The Exact Colour of Doubt

Last month, I had the opportunity to speak with Aaron Hemphill of Liars, which I knew at the time to be a very unusual experimental band.  Their latest album was as Hemphill testified, rife with struggle.  Its story and its dark electronic sounds came together to produce an album that possessed that mysterious and elusive quality that prompts listeners to investigate and explore.

I was most interested though, in how an album like that would translate live – its slow and brooding swells seemed complicated to produce from a three-piece band and also an odd thing to lay on a room full of Pabst drinkers.  Hemphill had told me that the band had to basically rearrange the entire album to do it live, so I was excited to hear what Liars would bring to the Biltmore on Monday.

Soon after the band got on stage, I found out what kind of ‘rearrangement’ Hemphill was talking about.  In the span of an hour and a half, Liars transformed from being an unusual experimental band to the sonic equivalent of an intercontinental ballistic missile.

The band was kind enough not to jettison us into the stratosphere immediately however, and their first few songs were what I (originally had feared) would define their entire live show.  Slow, minimalistic, and performed with an attitude almost apathetic to the audience.  It was as if we had been invited to their rehearsal.  But this was only (I assume) done for comparative purposes, because the band quickly removed this unassuming cap from their head to reveal the screaming nest of starving vultures hiding underneath.

We suddenly had blastoff.

I have never been to a show that is so cacophonous that I cannot hear the drums of all things, but Liars seemed to manage this with ease.  The trick, apparently, is to strum all the strings on your guitar absently without fretting any of them, while wailing incoherently into the microphone.  Then the bass must attempt to be so loud that the only way to play the drums is to simply mute the cymbals you don’t want to hear, because they are all reverberating with such wild abandon.  Occasionally the sound would quiet down enough for me to hear singer Angus Andrew yell “Die!  Die!  Die!”, which in that moment, seemed like a request I was well on my way to fulfilling.

There is nothing wrong with noise.  It’s visceral, full of energy, and when done right, it’s incoherent and dissonant in all the right ways.

Listening to good noise-rock is like watching a good horror film.

They embody the elements traditionally thought of as being unenjoyable, which is why they’re so interesting when they are enjoyable.  Good noise is a statement about what sounds we value, and the genre challenges our preconceptions about what qualities we consider when thinking about ‘good’ songs.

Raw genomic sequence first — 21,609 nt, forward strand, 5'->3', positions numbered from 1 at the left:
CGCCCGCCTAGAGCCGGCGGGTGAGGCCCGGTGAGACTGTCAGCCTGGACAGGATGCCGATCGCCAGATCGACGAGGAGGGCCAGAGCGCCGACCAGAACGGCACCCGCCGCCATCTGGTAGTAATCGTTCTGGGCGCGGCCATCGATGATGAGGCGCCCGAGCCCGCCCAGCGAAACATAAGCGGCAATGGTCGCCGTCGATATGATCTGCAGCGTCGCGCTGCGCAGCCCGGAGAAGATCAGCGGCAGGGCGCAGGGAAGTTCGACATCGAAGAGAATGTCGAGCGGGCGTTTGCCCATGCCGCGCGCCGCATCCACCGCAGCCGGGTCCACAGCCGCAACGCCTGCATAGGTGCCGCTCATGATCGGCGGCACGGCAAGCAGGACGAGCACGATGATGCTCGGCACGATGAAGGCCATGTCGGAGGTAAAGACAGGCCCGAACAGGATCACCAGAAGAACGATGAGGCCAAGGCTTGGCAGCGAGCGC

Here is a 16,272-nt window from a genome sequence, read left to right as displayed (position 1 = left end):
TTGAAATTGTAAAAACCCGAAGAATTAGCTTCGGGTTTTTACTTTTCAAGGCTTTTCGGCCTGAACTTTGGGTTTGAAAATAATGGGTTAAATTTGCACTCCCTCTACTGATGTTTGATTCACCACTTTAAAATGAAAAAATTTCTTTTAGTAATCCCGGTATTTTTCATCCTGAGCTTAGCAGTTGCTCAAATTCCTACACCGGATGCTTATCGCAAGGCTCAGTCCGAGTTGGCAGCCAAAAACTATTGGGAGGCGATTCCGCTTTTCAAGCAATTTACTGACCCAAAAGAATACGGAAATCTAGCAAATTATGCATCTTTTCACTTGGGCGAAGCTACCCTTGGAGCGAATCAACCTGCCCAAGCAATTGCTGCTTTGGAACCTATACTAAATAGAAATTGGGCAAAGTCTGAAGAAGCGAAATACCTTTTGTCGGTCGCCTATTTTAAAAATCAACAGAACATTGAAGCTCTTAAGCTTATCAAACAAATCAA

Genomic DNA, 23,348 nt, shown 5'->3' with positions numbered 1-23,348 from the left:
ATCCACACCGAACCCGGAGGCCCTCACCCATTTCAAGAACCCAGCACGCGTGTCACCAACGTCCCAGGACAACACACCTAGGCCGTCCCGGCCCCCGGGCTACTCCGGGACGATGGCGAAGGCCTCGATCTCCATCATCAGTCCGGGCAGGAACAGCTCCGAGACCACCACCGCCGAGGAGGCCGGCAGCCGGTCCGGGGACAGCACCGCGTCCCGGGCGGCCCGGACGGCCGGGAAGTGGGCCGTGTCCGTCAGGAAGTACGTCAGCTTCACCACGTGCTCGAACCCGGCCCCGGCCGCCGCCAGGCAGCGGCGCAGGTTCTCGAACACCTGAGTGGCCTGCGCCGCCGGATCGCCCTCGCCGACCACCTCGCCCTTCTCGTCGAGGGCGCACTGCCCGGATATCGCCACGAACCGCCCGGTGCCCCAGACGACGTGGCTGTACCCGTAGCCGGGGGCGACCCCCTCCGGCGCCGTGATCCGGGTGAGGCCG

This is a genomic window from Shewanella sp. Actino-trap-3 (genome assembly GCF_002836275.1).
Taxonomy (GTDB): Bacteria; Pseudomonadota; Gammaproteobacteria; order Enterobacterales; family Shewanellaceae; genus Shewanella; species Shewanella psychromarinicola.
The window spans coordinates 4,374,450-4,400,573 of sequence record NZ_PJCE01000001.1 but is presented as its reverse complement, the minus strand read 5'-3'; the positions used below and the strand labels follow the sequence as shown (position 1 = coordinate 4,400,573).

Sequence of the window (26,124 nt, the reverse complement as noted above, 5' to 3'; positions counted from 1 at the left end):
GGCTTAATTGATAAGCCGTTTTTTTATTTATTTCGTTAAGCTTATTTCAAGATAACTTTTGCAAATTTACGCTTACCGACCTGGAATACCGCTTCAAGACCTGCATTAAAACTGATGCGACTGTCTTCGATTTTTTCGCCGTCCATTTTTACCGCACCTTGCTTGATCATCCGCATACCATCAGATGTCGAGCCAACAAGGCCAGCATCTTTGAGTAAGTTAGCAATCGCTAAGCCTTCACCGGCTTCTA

But good noise is so hard to do.  If a horror film was just non-stop gore, monsters jumping out of closets, and shocking imagery with no suspense or care for pace it would be a bad horror film.  The same can be said about a noise-rock band that literally just makes the sum total of every possible sound they can at once – like a sonic shotgun on automatic fire, with no care for the structure or placement of these sounds.  That is indeed the secret that Liars seemed to forget: that good noise-rock shouldn’t sound so, well, noisy.

Something that Liars is known for is their impartiality to any one genre across their discography, and while the show mostly focused on their newer music, old styles filled in the gaps between.  But the problem with having a history of songs that all sound quite different is that a set list can easily become jarring and disconnected if it’s not properly designed, like watching a movie with its scenes out of order.  This was the feeling through a lot of Liars’ set, when a six-minute warbling synth epic was followed by a half-minute speed-punk screamer, only to go immediately back into synth-land before I’d even noticed the change.

Of course, one’s place in the set-list might have been more easily found if Liars had attempted to connect with the audience at all between songs, but instead, they opted for a purely musical approach, which is fine, but only added to my feelings of disconnection to what was happening on stage.

Perhaps it is the result of the tumultuous recording of the new album WIXIW, or perhaps it was just a good-intentioned desire to give the audience a taste of everything and to leave no gun left unfired, but Liars’ performance seemed to lack structure, direction, or a conscious understanding of the meaning of the word ‘dynamic’, in my opinion.

Unfortunately, the music itself was not really the problem – as I mentioned during my interview with Hemphill, the album is dense, strange, innovative, and had me coming back to it over and over because it was so wonderfully different.  It was the overambitious and overcompensating presentation of the music that ended up souring my enjoyment of songs I had previously liked listening to.

If anything, I remain confident in saying that Liars are all still absolutely, wonderfully, and completely nuts.